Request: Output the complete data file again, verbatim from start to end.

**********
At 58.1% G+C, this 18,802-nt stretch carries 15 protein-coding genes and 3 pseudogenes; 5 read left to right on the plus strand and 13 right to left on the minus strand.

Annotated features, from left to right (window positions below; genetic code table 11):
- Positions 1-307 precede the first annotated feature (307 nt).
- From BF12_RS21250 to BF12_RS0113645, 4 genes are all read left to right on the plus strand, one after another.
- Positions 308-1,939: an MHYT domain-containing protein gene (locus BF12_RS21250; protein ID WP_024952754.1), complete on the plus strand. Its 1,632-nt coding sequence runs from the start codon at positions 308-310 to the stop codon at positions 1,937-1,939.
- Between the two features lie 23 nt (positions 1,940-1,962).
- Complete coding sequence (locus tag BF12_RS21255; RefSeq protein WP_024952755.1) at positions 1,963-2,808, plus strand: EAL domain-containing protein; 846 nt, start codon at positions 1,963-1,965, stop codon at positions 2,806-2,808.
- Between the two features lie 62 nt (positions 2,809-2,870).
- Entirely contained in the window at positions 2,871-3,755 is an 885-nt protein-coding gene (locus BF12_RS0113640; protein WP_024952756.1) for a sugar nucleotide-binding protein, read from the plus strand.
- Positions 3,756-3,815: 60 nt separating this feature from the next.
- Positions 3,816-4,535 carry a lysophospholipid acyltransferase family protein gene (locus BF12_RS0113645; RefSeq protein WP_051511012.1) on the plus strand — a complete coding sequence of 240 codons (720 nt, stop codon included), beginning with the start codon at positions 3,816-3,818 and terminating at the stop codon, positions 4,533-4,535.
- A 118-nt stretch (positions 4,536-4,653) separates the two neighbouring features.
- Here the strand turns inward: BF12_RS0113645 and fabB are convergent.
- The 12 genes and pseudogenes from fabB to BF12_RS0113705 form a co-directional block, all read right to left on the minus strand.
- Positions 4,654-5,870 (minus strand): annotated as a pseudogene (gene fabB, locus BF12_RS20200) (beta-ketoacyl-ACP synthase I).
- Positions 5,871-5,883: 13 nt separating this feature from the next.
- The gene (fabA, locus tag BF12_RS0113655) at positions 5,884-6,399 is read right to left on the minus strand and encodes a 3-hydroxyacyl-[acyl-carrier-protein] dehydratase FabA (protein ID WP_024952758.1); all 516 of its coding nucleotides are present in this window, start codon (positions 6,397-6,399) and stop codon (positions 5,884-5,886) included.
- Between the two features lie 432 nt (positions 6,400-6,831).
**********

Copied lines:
At 58.1% G+C, this 18,802-nt stretch carries 15 protein-coding genes and 3 pseudogenes; 5 read left to right on the plus strand and 13 right to left on the minus strand.

Annotated features, from left to right (window positions below; genetic code table 11):
- Positions 1-307 precede the first annotated feature (307 nt).
- From BF12_RS21250 to BF12_RS0113645, 4 genes are all read left to right on the plus strand, one after another.
- Positions 308-1,939: an MHYT domain-containing protein gene (locus BF12_RS21250; protein ID WP_024952754.1), complete on the plus strand. Its 1,632-nt coding sequence runs from the start codon at positions 308-310 to the stop codon at positions 1,937-1,939.
- Between the two features lie 23 nt (positions 1,940-1,962).
- Complete coding sequence (locus tag BF12_RS21255; RefSeq protein WP_024952755.1) at positions 1,963-2,808, plus strand: EAL domain-containing protein; 846 nt, start codon at positions 1,963-1,965, stop codon at positions 2,806-2,808.
- Between the two features lie 62 nt (positions 2,809-2,870).
- Entirely contained in the window at positions 2,871-3,755 is an 885-nt protein-coding gene (locus BF12_RS0113640; protein WP_024952756.1) for a sugar nucleotide-binding protein, read from the plus strand.
- Positions 3,756-3,815: 60 nt separating this feature from the next.
- Positions 3,816-4,535 carry a lysophospholipid acyltransferase family protein gene (locus BF12_RS0113645; RefSeq protein WP_051511012.1) on the plus strand — a complete coding sequence of 240 codons (720 nt, stop codon included), beginning with the start codon at positions 3,816-3,818 and terminating at the stop codon, positions 4,533-4,535.
- A 118-nt stretch (positions 4,536-4,653) separates the two neighbouring features.
- Here the strand turns inward: BF12_RS0113645 and fabB are convergent.
- The 12 genes and pseudogenes from fabB to BF12_RS0113705 form a co-directional block, all read right to left on the minus strand.
- Positions 4,654-5,870 (minus strand): annotated as a pseudogene (gene fabB, locus BF12_RS20200) (beta-ketoacyl-ACP synthase I).
- Positions 5,871-5,883: 13 nt separating this feature from the next.
- The gene (fabA, locus tag BF12_RS0113655) at positions 5,884-6,399 is read right to left on the minus strand and encodes a 3-hydroxyacyl-[acyl-carrier-protein] dehydratase FabA (protein ID WP_024952758.1); all 516 of its coding nucleotides are present in this window, start codon (positions 6,397-6,399) and stop codon (positions 5,884-5,886) included.
- Between the two features lie 432 nt (positions 6,400-6,831).